Hong Kong birth tourism: 3 mainland mothers jailed — Hong Kong has sentenced three mainland Chinese mothers to 12 months in jail for overstaying in the city, as part of measures intended to discourage birth tourism, said authorities on Friday.
The three women entered Hong Kong separately as visitors in May, June and July of 2013, and were each arrested in December after rushing to hospitals for delivery without a booking, said a statement issued by the government.
“The Immigration Department is concerned about the situation of overstaying Mainland pregnant women seeking to give birth in Hong Kong,” read the statement, citing a spokesman for the immigration department.
“Great efforts are made to strengthen the examination of Mainland pregnant women at the control points,” added the spokesman.
Hong Kong, with a population of seven million people, has recently been struggling to cope with the tens of thousands of women from mainland China who arrive annually to give birth, thereby gaining rights of residency for the children, said a Channel News Asia report.
Last year the government banned pregnant women from the mainland from giving birth in the city if their husbands are not from Hong Kong. The measure was an attempt to ease pressure on local hospitals.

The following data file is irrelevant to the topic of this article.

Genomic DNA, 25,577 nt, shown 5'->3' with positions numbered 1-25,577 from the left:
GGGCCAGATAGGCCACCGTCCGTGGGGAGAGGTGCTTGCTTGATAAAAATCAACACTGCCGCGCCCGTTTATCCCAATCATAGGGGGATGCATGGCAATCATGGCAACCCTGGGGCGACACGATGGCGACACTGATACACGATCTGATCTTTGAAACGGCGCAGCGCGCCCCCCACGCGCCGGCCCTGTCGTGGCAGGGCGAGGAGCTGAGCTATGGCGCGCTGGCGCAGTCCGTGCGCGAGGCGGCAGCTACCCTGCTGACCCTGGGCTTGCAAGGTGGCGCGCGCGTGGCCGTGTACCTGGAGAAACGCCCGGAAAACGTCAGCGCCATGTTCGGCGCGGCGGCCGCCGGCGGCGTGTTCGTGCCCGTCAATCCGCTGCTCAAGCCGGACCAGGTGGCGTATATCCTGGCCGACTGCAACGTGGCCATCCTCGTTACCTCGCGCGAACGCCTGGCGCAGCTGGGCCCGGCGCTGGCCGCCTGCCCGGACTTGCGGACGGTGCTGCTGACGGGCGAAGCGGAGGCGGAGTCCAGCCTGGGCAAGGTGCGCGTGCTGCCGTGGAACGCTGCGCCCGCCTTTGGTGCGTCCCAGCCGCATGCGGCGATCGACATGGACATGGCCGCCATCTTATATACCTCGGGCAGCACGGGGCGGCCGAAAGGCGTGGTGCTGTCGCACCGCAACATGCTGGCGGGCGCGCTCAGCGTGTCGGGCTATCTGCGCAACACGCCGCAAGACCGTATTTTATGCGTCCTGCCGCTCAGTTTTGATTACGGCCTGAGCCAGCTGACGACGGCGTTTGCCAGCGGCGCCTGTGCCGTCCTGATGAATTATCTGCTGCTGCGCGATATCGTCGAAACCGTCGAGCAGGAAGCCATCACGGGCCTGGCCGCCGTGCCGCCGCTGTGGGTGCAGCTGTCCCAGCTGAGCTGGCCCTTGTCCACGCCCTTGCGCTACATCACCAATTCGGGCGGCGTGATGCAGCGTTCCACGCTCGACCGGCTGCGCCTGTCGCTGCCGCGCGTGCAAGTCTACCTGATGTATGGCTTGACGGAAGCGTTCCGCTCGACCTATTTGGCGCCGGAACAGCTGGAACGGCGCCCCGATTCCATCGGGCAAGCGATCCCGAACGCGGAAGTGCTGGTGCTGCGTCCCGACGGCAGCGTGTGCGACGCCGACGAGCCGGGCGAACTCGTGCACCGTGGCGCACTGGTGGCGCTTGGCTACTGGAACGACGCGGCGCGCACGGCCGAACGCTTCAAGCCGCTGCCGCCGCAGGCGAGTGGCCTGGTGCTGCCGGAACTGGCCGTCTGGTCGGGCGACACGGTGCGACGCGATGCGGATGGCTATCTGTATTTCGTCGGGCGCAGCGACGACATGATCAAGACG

Each of the three women were charged with breach of condition of stay and they pleaded guilty at Sha Tin Magistrates’ Courts on Thursday and Friday, said the government.
“During the trials, all three defendants admitted that they had been pregnant before arrival in Hong Kong. They also confessed to having no prior booking for obstetric services,” the statement said, which was released late Friday.
The statement did not mention how long the women had initially been permitted to stay in Hong Kong.
The penalty for visitors who breach their conditions of stay can be a fine of up to HK$50,000 (US$6,500) and a maximum of two years in jail.
Nearly half of Hong Kong’s 88,000 births in 2010 were mothers from the mainland, which caused a shortage of beds in maternity wards, prompting a public outcry against birth tourism.